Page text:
Having been exposed to a “better way”, I’m am leaving the world of the Jazz Font. Too many people use it, and, honestly, it isn’t as cool or as good looking as it once was.
I’ve rewritten my venerable “Zinn Practice Regimen” for sax using Bill Duncan’s Finale Productivity stuff. Amazing. There is no comparison. This new version is easier to read, looks better. Hell, it’s better than some books I have bought. Mr. Duncan is currently working on some Jazz Articulations to include in his package. Scoops, falls, bends and whatnot. Looking forward to it!
It’s been a good run Jazz Font, but, alas, time for you to be retired.
PG Music’s Band-in-a-Box is a great program. Sadly, it is languishing on the Mac side. After not updating it for about 4 years, the updated it to version 12 to add Mac OS X support. The Windows version was updated to 2004. We are now almost into 2006, and the Mac version is not going to be updated this year. Instead, PG Music did a maintenance release of the existing to allow the use of new styles. No new features, nada. You’d think PG Music would have been working on a new version to add support for Garageband. Or perhaps the ability to use Garageband software synths. Nope. Just new styles.
I really hope they get another Mac programmer there to get this program rolling. When you compare the PC version and the Mac version, there is a HUGE gap.
PG Music has released the latest, greatest update to it’s awesome Band in A Box program. Version 2006 includes these features:
- Live looping and playback control (for people who perform live with BinaB. Though I don’t think I’ll be using it)
- Enhanced TC-Helicon Audio Harmonies (???? ok….)
- New notation symbols
- (woohoo..lead sheets!)
- ASIO Audio/Software synth driver support, VST synth/plug-in support, Three new DirectX plug-ins, PG Vinyl, PG RTA and PG Vocal Remover (*yawn….what?)
- Direct open or import of WMA, MP3, and CD-Audio files, Half-speed (and slower) audio playback (Interesting feature to allow you to load an audio file in and transcribe it)
- Support for different instruments (patches) for the “a” and “b” substyle (this is neat!)
- Multi-channel Leadsheet display and specific channel recording, MIDI normalize option, Piano Roll improvements, Bar range for MIDI file creation (Um…..won’t ever use them)
- Two new ear training games (Games? Someone say games?)
- 11th chord support (FINALLY!)
- Batch conversion from Band-in-a-Box songs to MIDI files (Could be interesting…)
You get Styles 58, which sounds damn good. If you opt for the MegaPak ($99 from a previous version), you get ALL the styles. Some of them are very nice, like Styles 53 to 57.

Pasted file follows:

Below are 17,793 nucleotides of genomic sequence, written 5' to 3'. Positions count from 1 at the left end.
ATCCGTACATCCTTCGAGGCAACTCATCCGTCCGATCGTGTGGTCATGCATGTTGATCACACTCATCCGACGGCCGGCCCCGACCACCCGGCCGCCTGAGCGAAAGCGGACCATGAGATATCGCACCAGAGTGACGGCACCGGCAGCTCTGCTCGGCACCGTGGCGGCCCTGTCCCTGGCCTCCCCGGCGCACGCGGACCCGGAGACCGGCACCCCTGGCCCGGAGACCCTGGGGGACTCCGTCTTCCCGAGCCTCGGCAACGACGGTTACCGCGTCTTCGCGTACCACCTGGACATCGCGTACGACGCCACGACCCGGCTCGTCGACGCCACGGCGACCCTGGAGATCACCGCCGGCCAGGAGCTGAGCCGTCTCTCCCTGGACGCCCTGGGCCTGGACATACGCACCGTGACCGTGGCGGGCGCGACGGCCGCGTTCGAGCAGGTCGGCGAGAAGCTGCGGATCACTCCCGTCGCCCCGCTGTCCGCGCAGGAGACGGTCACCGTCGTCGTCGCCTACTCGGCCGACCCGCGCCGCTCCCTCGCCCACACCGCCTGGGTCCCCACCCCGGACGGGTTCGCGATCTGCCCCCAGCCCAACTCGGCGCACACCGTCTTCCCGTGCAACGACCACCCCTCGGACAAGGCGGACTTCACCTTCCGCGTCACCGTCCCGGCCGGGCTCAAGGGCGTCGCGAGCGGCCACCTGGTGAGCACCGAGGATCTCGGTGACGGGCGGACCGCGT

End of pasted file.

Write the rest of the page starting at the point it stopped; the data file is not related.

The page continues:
Sadly, the Macintosh version is now seriously lagging behind the PC version. The Mac version is 12, the PC is on 2006, and they have been through 12, 2004, 2005. So we are three version ahead. Sad. PG Music is promising some add-ins soon for the Macintosh version. We will see.
In all, if you don’t own Band in a Box, get it. It is the best practice tool out there. It beats Smartmusic with both it’s arms tied behind it’s back, both legs tied, blind-folded, and suffering from the flu. Yeah, no comparison. SmartMusic does not let you print anything from it. Band in a Box will let you print lead sheets, piano parts, drum parts, solos, EVERYTHING.
My former teacher, Guido, has put away his Vinyl (yes, he uses records…..poor guy….probably also has a leisure suit somewhere as well that he wears, but I digress…..) Aebersold LPs in favor of Band in a Box. This version does not add a lot of really NEW features, but it is worth it just for the styles.
Backgrounds for Walt Weiskopf’s book Around the Horn in Band in a Box format.
Around The Horn Backgrounds in Band-in-the-Box format (14.7 KiB, 11 hits)
You do not have permission to download this file.
KongisKing.net has a couple of interesting videos about the post production of the new King Kong movie. Of interest are the post production movies of weeks 4 and 5.
Amazing that he does about 2 minutes of music a day, and then the copyists come in at like 4am to write out parts for the orchestra to play in the morning. Also amazing the amount of Macintoshes used 😉 Also of note is that it appears that Finale is used, by the look of a couple of the pieces of music in the videos, specifically in the Week 4 video, about 4:21 into it. Looks like Finale using Bill Duncan’s Finale Fonts
SmartMusic has been updated to version 9. MakeMusic is hyping it with Wynton Marsalis who gives little “talks” about how to use the software. If you have used SmartMusic before, you know how the interface sucks. It still sucks. The sounds still suck. However, they have added some jazz things.
A couple of things sounded interesting, so I downloaded (finally!) the upgrade (500+ megabytes) and installed it. First off, NONE of the jazz exercises are printable. In fact, hardly anything is printable. In my opinion, it cripples the program. How can you promote the “on screen drum charts” when I doubt anyone can get their computer anywhere close to their drum set. Also, on the Mac Mini system I tested it on (1.42 gigahertz), the follow cursor (line or whatever you want to call it) seems to be behind the music, which kind of blows the whole reason for having the cursor there. SmartMusic needs to be able to PRINT examples, exercises, lead sheets. Adopt a print feature like MusicNotes.com has and print an “authorized for use by So and So” on the bottom right of every page.
SmartMusic has a lot to offer, such as great backgrounds to all kinds of Classical literature. Avoid the Beatles stuff in there, as it’s super cheezy. The Jazz stuff has a long way to go. There needs to be the ability to create loops, and perhaps freely take patterns and combine them with other patterns and create a practice loop. I’d recommend Band-in-a-Box over SmartMusic for Jazz any day of the week. Not only does Band-in-a-Box allow you to create progressions of any length or style, but you can PRINT out charts.
I give SmartMusic a 5 out of 10. It’s a love/hate relationship with this program. I like the classical pieces and hate the interface and sounds.